There is much to criticise in what FFH have done over the last decade, but it's also easy to oversimplify that criticism. My biggest criticism is actually that they are terrible communicators. Maybe that will change with Rivett doing the calls but it would be nice to get to a point where we don't spend ages debating what they meant when they said X or Y.

 

 

They are terrible communicators?  Not on your life.  The communications has not been the problem at all.  The problem has been recurring corporate governance abuses and reckless investment practices. 

 

-they communicated very well each major chunk of BB that they acquired, they communicated that Prem was joining the board of directors, and they communicated that they were looking at a complete takeover of BB.  Nothing ambiguous here, they just took a recklessly large position size that FFH cannot easily exit.

 

-they communicated very well that they were re-weighting the multiple voting shares and, when it looked like it might fail, they communicated that they were taking a few extra weeks to twist the arms of a few institutional shareholders to ensure that they got enough votes.  There was nothing ambiguous here.  The only question that I have on my mind about this is whether they paid off any of the institution shareholders to make it happen (like the two-tiered share structure, paying off large shareholders for their vote is a crappy Canadian tradition).  There's been no declaration from Prem about whether any FFH resources were ever shifted to the large shareholders during or around the voting period.

 

-they communicated very well the hedging strategy, including the fact that their hedge ratio was 100%+.  Nothing ambiguous here, it was just very poor risk management.

 

-Prem communicated very clearly that his son would be added to the BoD, even though he would never be considered for a board position for any other Canadian company based on merit.  Then he did the same thing with Christine.  Nothing ambiguous here, it's just a couple of board positions being used up for unqualified family members who are beholden to their father for their future wealth.  They'll surely be able to effectively play the challenge function when their billions of inheritance is contingent on not pissing daddy off, right?

 

-Prem communicated clearly that a portion of FFH's portfolio would be hived off to be invested by his son's investment firm.  The details were scant, but the overall messaging was clear that daddy was creating a job for his son, irrespective of whether his son would ever be able to attract that type of capital on the basis of merit alone.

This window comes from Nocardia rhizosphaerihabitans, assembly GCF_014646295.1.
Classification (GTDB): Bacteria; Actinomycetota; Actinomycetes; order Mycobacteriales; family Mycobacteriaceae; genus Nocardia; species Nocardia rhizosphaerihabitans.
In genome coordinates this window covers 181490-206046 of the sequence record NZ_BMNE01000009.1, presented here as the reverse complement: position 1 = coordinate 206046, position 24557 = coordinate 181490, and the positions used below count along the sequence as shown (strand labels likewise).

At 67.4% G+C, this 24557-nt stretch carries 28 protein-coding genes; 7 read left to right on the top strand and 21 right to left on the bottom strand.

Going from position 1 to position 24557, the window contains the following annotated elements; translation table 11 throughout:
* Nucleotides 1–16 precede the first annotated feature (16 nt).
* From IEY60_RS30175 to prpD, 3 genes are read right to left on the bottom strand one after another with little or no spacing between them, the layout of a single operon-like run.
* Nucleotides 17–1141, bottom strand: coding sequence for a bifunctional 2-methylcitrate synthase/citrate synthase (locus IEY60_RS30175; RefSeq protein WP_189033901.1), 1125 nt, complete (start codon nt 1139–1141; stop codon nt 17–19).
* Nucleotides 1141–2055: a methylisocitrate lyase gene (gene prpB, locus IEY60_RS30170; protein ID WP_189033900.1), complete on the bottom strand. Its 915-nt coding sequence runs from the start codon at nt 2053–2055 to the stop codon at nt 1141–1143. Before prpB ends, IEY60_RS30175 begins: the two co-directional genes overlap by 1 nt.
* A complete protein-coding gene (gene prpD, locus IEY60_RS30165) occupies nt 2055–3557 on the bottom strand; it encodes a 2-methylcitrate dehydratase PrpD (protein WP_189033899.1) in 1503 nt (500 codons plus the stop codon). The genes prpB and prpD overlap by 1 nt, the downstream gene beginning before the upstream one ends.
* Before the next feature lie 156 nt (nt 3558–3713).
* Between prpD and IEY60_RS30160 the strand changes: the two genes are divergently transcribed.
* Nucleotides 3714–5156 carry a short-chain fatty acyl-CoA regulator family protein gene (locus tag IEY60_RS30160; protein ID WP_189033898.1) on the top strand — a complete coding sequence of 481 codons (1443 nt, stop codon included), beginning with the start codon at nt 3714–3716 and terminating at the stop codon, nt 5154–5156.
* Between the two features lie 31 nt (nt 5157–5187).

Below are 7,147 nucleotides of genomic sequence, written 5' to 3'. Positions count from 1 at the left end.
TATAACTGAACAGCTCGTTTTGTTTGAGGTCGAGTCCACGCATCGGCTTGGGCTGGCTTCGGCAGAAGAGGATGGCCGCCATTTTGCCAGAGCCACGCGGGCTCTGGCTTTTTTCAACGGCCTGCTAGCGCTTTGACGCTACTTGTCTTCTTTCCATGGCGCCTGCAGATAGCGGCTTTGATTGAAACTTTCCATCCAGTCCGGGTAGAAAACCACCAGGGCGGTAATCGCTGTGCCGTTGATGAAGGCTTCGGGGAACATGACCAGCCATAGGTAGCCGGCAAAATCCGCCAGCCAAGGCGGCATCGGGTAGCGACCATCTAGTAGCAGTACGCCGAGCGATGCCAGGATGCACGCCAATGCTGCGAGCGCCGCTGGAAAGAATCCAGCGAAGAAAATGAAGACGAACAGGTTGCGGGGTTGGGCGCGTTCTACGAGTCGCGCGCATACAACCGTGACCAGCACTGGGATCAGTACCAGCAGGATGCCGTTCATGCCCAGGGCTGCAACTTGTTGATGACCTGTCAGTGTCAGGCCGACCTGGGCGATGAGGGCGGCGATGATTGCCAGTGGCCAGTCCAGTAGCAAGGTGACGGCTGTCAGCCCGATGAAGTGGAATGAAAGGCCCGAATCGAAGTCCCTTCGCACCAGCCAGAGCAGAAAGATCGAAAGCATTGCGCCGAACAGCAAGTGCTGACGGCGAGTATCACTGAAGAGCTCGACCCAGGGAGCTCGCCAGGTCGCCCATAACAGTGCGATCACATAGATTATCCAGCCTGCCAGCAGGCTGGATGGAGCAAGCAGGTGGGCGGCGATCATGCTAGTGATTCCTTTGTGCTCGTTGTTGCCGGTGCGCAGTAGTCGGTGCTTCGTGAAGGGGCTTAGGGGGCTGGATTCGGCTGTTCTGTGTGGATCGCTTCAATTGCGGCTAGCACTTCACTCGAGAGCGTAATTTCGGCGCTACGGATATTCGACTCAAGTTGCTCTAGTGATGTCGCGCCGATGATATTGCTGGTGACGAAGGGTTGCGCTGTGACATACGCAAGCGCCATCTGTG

-FFH was very clear that it was spurning large cap value in plain sight (you know, it was stuff that was a dead easy way to make money?) in favour of throwing money into obscure, risky investments that are not easily exited.  There was no ambiguity, but that looks like a major unforced error.

 

 

No, I'd say that communication was generally pretty clear.  It was the decision making and integrity where I have issues.

 

 

SJ

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Heh, I wondered how long it would take you to react SJ ;)

 

Fair points all. My comment about communications is related to the fact that I’ve often had to go direct to the company to clarify comments made on calls etc, and often they didn’t mean what people on here thought they meant. By definition that’s bad communications.

 

Serious question to which I don’t know the answer: why is Howard Buffett qualified to be on the BRK board?

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Heh, I wondered how long it would take you to react SJ ;)

 

Fair points all. My comment about communications is related to the fact that I’ve often had to go direct to the company to clarify comments made on calls etc, and often they didn’t mean what people on here thought they meant. By definition that’s bad communications.

 

Serious question to which I don’t know the answer: why is Howard Buffett qualified to be on the BRK board?

 

 

He isn't qualified to be on the BRK board.  That's a pipe-dream that WEB cooked up with the notion that it will perpetuate the BRK culture.  Nice dream, but IMO, that culture is toast after a couple of CEOs post-WEB.

 

 

SJ

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Heh, I wondered how long it would take you to react SJ ;)

 

Fair points all. My comment about communications is related to the fact that I’ve often had to go direct to the company to clarify comments made on calls etc, and often they didn’t mean what people on here thought they meant. By definition that’s bad communications.

 

Serious question to which I don’t know the answer: why is Howard Buffett qualified to be on the BRK board?

He isn't qualified to be on the BRK board.  That's a pipe-dream that WEB cooked up with the notion that it will perpetuate the BRK culture.  Nice dream, but IMO, that culture is toast after a couple of CEOs post-WEB.

 

SJ

Howard Buffett did serve on a number of boards over a 20 year period. Some of them Fortune 500 companies. But it still smells like nepotism. At least he won't be wielding a shitload of multiple voting shares as well.